WASHINGTON (DTN) -- As Congress comes back to Washington on Tuesday for the last legislative session before the November election, members will be under pressure to fund the government before the fiscal year ends on September 30. However, the Zika virus may complicate the agriculture section of any appropriations bill.
In addition, there are differences between Republicans and Democrats over how long any continuing resolution should last. Some Republicans and conservative lobbyists say it should last until 2017 so there is no spending bill laden with special interest provisions during a lame duck session, while Democrats want it to last no longer than into December.
The House is scheduled to return today, with no votes before 6:30 p.m., and to depart on Friday, Sept. 30 no later than 3 p.m. There are, however, rumors that House members would like to return to the campaign trail earlier.
The Senate is scheduled to return today at 3 p.m., break from Oct. 1-3 for the Rosh Hashanah holiday, and return Oct. 4-7 before going into recess until after the election. There are also rumors that the Senate will not return for its three scheduled days in October.
Zika has continued to spread during the August break, increasing the pressure on Congress to provide more money to try to stop it and help the victims. As of last week, the Centers for Disease Control reported that more than 2,686 Americans had contracted the virus by international travel, but now 35 cases have been reported of people getting the virus from mosquito bites in Florida.
"Almost all Americans have heard or read about the Zika virus (92%), and one-third (36%) say that passing new funding to deal with the outbreak in the U.S. should be a top priority for Congress, with an additional 40% saying it should be an important but not a top priority," wrote Tom Frieden, the director of the Centers for Disease Control and Prevention, and Anthony Fauci, the director of the National Institute of Allergy and Infectious Diseases at the National Institutes of Health, in The Washington Post recently.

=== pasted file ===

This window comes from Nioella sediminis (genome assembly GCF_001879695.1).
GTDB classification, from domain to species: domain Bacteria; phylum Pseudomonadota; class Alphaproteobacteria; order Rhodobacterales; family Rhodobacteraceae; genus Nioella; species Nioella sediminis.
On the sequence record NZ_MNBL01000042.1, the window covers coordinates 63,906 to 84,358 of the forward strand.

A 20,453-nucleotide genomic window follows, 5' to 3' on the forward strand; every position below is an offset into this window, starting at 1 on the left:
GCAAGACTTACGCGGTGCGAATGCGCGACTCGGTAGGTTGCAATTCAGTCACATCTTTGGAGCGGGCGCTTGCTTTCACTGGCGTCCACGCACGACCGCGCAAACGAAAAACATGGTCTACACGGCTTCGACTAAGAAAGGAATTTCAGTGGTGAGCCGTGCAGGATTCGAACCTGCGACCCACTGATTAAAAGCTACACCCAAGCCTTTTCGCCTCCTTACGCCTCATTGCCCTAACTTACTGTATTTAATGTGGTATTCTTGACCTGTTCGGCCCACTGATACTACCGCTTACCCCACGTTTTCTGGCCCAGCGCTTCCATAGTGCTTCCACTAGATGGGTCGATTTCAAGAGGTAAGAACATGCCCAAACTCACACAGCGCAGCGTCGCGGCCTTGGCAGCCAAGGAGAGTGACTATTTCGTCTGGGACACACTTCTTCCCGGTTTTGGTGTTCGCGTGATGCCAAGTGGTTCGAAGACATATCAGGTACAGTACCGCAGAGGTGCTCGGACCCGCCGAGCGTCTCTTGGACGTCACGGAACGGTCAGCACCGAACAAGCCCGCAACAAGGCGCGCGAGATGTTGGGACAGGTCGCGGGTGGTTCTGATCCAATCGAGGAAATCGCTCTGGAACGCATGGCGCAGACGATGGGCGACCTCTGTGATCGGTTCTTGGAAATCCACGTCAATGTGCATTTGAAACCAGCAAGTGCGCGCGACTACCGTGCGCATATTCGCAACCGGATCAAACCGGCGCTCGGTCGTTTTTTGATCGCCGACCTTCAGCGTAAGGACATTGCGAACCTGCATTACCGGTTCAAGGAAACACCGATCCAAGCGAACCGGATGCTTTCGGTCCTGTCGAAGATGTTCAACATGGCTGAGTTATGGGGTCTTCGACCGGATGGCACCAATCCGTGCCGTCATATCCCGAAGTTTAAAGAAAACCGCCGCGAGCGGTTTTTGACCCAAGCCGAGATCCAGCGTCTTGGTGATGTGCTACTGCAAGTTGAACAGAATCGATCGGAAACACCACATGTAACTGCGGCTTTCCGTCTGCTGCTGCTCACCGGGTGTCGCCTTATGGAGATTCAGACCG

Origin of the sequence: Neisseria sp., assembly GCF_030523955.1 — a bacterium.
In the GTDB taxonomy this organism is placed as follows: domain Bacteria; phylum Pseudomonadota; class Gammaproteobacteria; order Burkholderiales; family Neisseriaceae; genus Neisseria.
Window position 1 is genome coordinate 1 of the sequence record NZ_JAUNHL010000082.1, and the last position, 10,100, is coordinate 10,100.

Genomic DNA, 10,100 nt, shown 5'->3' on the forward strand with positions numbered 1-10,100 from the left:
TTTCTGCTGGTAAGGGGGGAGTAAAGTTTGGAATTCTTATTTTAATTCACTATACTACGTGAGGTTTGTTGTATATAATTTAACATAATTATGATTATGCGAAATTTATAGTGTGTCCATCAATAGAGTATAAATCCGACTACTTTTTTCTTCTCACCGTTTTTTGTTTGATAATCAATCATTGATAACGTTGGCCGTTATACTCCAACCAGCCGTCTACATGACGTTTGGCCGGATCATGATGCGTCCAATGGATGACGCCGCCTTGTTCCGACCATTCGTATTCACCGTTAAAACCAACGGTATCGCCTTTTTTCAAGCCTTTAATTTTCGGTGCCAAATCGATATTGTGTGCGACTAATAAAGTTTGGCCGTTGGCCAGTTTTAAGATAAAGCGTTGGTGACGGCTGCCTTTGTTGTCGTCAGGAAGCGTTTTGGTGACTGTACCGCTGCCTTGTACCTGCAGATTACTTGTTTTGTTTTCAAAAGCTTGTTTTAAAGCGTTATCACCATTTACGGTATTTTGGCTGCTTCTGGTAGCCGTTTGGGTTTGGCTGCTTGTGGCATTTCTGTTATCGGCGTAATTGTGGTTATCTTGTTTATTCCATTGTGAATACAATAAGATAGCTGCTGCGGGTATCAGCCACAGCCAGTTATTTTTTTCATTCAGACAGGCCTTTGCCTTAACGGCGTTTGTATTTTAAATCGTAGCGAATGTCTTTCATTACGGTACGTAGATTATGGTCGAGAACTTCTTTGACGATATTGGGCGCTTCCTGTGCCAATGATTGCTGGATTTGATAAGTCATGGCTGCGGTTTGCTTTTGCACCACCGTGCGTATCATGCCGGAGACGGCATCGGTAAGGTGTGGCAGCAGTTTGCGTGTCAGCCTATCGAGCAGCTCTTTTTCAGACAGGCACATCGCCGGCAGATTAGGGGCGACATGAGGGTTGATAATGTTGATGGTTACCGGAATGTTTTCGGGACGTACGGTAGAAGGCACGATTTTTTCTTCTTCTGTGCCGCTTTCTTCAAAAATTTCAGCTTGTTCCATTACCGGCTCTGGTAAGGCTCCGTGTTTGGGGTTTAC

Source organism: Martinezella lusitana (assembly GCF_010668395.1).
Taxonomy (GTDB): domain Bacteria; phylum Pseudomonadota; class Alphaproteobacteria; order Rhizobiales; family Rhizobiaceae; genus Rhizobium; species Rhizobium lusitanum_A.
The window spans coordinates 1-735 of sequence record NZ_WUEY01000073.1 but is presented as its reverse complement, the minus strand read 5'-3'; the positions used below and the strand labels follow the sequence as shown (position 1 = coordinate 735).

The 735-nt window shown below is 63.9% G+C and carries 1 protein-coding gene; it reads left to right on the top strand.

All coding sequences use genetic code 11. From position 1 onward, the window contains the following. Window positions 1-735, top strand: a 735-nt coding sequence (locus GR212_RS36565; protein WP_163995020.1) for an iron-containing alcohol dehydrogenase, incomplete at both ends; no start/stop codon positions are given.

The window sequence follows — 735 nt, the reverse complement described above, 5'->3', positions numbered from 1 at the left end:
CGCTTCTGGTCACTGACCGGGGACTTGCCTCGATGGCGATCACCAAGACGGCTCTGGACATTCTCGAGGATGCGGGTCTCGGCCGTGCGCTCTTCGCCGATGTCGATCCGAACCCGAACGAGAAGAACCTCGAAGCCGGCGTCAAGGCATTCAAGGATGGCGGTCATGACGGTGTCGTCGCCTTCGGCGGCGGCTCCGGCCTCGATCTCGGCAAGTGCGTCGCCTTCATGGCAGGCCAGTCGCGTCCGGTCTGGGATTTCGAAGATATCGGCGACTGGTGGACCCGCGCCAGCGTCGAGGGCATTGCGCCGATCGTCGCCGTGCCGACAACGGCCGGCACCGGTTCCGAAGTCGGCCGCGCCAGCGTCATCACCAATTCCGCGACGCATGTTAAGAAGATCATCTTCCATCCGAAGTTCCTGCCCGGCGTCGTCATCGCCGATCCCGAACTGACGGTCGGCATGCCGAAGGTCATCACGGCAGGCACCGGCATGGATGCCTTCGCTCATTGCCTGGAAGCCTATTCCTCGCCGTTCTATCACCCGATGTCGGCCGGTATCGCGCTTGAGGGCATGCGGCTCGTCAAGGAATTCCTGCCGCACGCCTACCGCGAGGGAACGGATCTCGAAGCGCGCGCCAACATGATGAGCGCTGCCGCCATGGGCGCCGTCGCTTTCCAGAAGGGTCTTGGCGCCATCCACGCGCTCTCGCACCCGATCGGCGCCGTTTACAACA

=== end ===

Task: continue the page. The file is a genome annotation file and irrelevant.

"A large majority of all partisans say that new Congressional funding should be at least an important priority for Congress," they wrote.
Frieden and Fauci added that reprogramming money from other accounts to address the Zika virus, as the Obama administration has done in the absence of additional funding from Congress, hurts other public health efforts.
The Zika crisis affects agriculture because some of the money to fight it flows to the Food and Drug Administration, which is funded through the agriculture appropriations bill.
Rep. Rosa DeLauro, D-Conn., one of the most outspoken members of the House on Zika, is the ranking member on the Labor, Health, Human Services, and Education Appropriations Subcommittee, but she also serves on the House Agriculture Appropriations Subcommittee and formerly chaired it.
In any subcommittee or Appropriations committee or floor action, DeLauro is likely to make sure funding for Zika at least gets a full debate.
In April, DeLauro offered an amendment on the agriculture appropriations bill that would have provided the administration's full $1.9 billion request for emergency funding, including $1.5 billion for the Department of Health and Human Services to respond to Zika, but it did not pass and she continued to raise the issue on other bills.
This summer she praised the FDA for revising blood screening recommendations to call for universal testing of donated blood for the Zika virus in the United States and its territories.
Senate Minority Leader Harry Reid, D-Nev., said in a press call last week that the Republicans "need to get themselves out of the box they put themselves in regarding Zika," Politico reported.
Senate Majority Leader Mitch McConnell, R-Ky., and House Speaker Paul Ryan, R-Wis., will also have to deal with the conflict between House conservatives who want a funding bill to continue until 2017 and Reid and his Democratic colleagues, who say that they won't vote for a funding bill that goes later than December.
Reid has said if Republicans will not concede on that point, there could be a government shutdown.
"Everyone should be alerted today that we're not going to be doing a long-term CR," Reid said, according to a report in The Hill.
"He and other Democrats expect Hillary Clinton will be president, and they don't want to saddle her with a leftover spending fight during her first 100 days in office, when she would have maximum leverage for passing legislation," The Hill said.
Jerry Hagstrom can be reached at email@example.com
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